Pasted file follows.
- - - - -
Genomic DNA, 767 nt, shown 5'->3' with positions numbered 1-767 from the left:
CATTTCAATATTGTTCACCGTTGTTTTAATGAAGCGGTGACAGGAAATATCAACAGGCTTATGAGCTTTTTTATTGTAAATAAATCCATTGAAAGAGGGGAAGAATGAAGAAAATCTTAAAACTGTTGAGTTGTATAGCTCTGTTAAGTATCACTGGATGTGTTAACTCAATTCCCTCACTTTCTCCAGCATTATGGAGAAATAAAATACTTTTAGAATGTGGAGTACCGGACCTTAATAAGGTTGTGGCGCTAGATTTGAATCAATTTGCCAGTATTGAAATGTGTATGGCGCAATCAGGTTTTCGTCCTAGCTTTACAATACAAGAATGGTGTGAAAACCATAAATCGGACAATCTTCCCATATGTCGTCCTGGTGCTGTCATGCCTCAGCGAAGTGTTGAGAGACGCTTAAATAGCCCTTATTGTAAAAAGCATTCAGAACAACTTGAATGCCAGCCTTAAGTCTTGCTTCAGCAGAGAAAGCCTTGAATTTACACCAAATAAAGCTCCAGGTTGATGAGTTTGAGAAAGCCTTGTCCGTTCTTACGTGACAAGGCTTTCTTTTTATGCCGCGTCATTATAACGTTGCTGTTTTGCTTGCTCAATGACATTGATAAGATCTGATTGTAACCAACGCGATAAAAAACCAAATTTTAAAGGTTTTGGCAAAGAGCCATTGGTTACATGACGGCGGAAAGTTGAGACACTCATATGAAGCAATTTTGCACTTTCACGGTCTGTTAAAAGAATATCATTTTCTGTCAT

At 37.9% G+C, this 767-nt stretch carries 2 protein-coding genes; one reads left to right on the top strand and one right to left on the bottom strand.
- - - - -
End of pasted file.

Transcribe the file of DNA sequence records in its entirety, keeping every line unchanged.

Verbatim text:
Genomic DNA, 767 nt, shown 5'->3' with positions numbered 1-767 from the left:
CATTTCAATATTGTTCACCGTTGTTTTAATGAAGCGGTGACAGGAAATATCAACAGGCTTATGAGCTTTTTTATTGTAAATAAATCCATTGAAAGAGGGGAAGAATGAAGAAAATCTTAAAACTGTTGAGTTGTATAGCTCTGTTAAGTATCACTGGATGTGTTAACTCAATTCCCTCACTTTCTCCAGCATTATGGAGAAATAAAATACTTTTAGAATGTGGAGTACCGGACCTTAATAAGGTTGTGGCGCTAGATTTGAATCAATTTGCCAGTATTGAAATGTGTATGGCGCAATCAGGTTTTCGTCCTAGCTTTACAATACAAGAATGGTGTGAAAACCATAAATCGGACAATCTTCCCATATGTCGTCCTGGTGCTGTCATGCCTCAGCGAAGTGTTGAGAGACGCTTAAATAGCCCTTATTGTAAAAAGCATTCAGAACAACTTGAATGCCAGCCTTAAGTCTTGCTTCAGCAGAGAAAGCCTTGAATTTACACCAAATAAAGCTCCAGGTTGATGAGTTTGAGAAAGCCTTGTCCGTTCTTACGTGACAAGGCTTTCTTTTTATGCCGCGTCATTATAACGTTGCTGTTTTGCTTGCTCAATGACATTGATAAGATCTGATTGTAACCAACGCGATAAAAAACCAAATTTTAAAGGTTTTGGCAAAGAGCCATTGGTTACATGACGGCGGAAAGTTGAGACACTCATATGAAGCAATTTTGCACTTTCACGGTCTGTTAAAAGAATATCATTTTCTGTCAT

At 37.9% G+C, this 767-nt stretch carries 2 protein-coding genes; one reads left to right on the top strand and one right to left on the bottom strand.